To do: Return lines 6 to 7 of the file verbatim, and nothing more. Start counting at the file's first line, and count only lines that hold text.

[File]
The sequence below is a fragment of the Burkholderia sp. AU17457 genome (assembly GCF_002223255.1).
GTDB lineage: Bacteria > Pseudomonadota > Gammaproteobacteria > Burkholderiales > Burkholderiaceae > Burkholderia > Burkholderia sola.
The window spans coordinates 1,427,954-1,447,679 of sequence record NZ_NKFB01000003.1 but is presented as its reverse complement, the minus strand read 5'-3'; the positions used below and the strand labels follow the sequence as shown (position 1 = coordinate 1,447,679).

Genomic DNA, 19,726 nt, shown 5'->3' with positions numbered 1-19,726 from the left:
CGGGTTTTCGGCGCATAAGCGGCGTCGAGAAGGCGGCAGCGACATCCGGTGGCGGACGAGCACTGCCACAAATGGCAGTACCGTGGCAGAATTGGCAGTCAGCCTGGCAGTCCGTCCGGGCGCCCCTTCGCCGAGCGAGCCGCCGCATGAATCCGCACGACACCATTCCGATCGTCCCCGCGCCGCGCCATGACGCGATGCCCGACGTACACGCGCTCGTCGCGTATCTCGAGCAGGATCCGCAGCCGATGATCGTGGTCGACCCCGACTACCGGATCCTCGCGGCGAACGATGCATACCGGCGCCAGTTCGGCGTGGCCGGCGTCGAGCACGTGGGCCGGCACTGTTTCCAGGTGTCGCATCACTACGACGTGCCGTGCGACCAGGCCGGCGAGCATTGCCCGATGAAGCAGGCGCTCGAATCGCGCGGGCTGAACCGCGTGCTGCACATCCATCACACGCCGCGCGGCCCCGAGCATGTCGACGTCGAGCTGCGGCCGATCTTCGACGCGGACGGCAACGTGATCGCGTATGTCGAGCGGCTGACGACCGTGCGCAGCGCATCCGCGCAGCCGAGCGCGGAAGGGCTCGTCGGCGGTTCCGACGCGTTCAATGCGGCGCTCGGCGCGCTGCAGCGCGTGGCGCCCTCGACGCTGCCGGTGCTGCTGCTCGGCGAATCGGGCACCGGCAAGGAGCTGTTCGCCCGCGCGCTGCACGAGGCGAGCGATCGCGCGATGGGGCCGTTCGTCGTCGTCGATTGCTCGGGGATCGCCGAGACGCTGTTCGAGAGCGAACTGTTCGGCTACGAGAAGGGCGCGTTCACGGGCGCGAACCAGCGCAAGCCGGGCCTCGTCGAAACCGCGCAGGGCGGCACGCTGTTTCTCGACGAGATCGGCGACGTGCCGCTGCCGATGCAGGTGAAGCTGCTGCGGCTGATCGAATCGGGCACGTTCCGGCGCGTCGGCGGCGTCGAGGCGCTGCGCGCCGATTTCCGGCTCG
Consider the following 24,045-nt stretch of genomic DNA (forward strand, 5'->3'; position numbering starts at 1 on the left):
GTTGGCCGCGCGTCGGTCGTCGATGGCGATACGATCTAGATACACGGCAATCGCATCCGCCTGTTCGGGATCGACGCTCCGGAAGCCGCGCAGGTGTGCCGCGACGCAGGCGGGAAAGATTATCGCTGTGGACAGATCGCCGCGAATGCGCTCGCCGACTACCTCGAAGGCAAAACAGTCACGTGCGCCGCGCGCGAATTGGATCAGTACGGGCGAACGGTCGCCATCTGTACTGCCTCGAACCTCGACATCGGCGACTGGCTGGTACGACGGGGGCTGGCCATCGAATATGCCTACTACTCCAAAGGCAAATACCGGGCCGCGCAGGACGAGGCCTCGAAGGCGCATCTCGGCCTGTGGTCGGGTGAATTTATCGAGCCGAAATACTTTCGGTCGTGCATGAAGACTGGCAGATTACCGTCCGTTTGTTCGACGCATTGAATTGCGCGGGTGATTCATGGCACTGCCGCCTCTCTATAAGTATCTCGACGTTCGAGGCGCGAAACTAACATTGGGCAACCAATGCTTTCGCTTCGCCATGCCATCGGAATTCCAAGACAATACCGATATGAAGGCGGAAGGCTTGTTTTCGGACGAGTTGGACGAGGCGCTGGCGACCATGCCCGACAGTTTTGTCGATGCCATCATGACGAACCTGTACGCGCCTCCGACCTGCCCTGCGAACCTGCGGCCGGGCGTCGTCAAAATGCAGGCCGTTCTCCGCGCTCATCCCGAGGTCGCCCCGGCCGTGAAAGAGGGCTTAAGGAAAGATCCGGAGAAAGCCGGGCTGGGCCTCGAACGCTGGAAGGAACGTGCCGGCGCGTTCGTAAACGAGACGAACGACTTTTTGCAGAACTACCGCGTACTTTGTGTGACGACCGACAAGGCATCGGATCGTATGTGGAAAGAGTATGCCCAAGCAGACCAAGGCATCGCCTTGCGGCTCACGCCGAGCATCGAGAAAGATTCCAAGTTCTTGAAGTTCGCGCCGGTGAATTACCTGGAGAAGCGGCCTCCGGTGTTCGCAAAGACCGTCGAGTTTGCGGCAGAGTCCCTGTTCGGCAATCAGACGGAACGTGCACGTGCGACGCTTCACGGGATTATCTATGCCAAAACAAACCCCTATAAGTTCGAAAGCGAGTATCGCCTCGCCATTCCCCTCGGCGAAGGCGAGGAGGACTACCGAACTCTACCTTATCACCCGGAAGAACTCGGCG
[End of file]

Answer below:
Consider the following 24,045-nt stretch of genomic DNA (forward strand, 5'->3'; position numbering starts at 1 on the left):
GTTGGCCGCGCGTCGGTCGTCGATGGCGATACGATCTAGATACACGGCAATCGCATCCGCCTGTTCGGGATCGACGCTCCGGAAGCCGCGCAGGTGTGCCGCGACGCAGGCGGGAAAGATTATCGCTGTGGACAGATCGCCGCGAATGCGCTCGCCGACTACCTCGAAGGCAAAACAGTCACGTGCGCCGCGCGCGAATTGGATCAGTACGGGCGAACGGTCGCCATCTGTACTGCCTCGAACCTCGACATCGGCGACTGGCTGGTACGACGGGGGCTGGCCATCGAATATGCCTACTACTCCAAAGGCAAATACCGGGCCGCGCAGGACGAGGCCTCGAAGGCGCATCTCGGCCTGTGGTCGGGTGAATTTATCGAGCCGAAATACTTTCGGTCGTGCATGAAGACTGGCAGATTACCGTCCGTTTGTTCGACGCATTGAATTGCGCGGGTGATTCATGGCACTGCCGCCTCTCTATAAGTATCTCGACGTTCGAGGCGCGAAACTAACATTGGGCAACCAATGCTTTCGCTTCGCCATGCCATCGGAATTCCAAGACAATACCGATATGAAGGCGGAAGGCTTGTTTTCGGACGAGTTGGACGAGGCGCTGGCGACCATGCCCGACAGTTTTGTCGATGCCATCATGACGAACCTGTACGCGCCTCCGACCTGCCCTGCGAACCTGCGGCCGGGCGTCGTCAAAATGCAGGCCGTTCTCCGCGCTCATCCCGAGGTCGCCCCGGCCGTGAAAGAGGGCTTAAGGAAAGATCCGGAGAAAGCCGGGCTGGGCCTCGAACGCTGGAAGGAACGTGCCGGCGCGTTCGTAAACGAGACGAACGACTTTTTGCAGAACTACCGCGTACTTTGTGTGACGACCGACAAGGCATCGGATCGTATGTGGAAAGAGTATGCCCAAGCAGACCAAGGCATCGCCTTGCGGCTCACGCCGAGCATCGAGAAAGATTCCAAGTTCTTGAAGTTCGCGCCGGTGAATTACCTGGAGAAGCGGCCTCCGGTGTTCGCAAAGACCGTCGAGTTTGCGGCAGAGTCCCTGTTCGGCAATCAGACGGAACGTGCACGTGCGACGCTTCACGGGATTATCTATGCCAAAACAAACCCCTATAAGTTCGAAAGCGAGTATCGCCTCGCCATTCCCCTCGGCGAAGGCGAGGAGGACTACCGAACTCTACCTTATCACCCGGAAGAACTCGGCG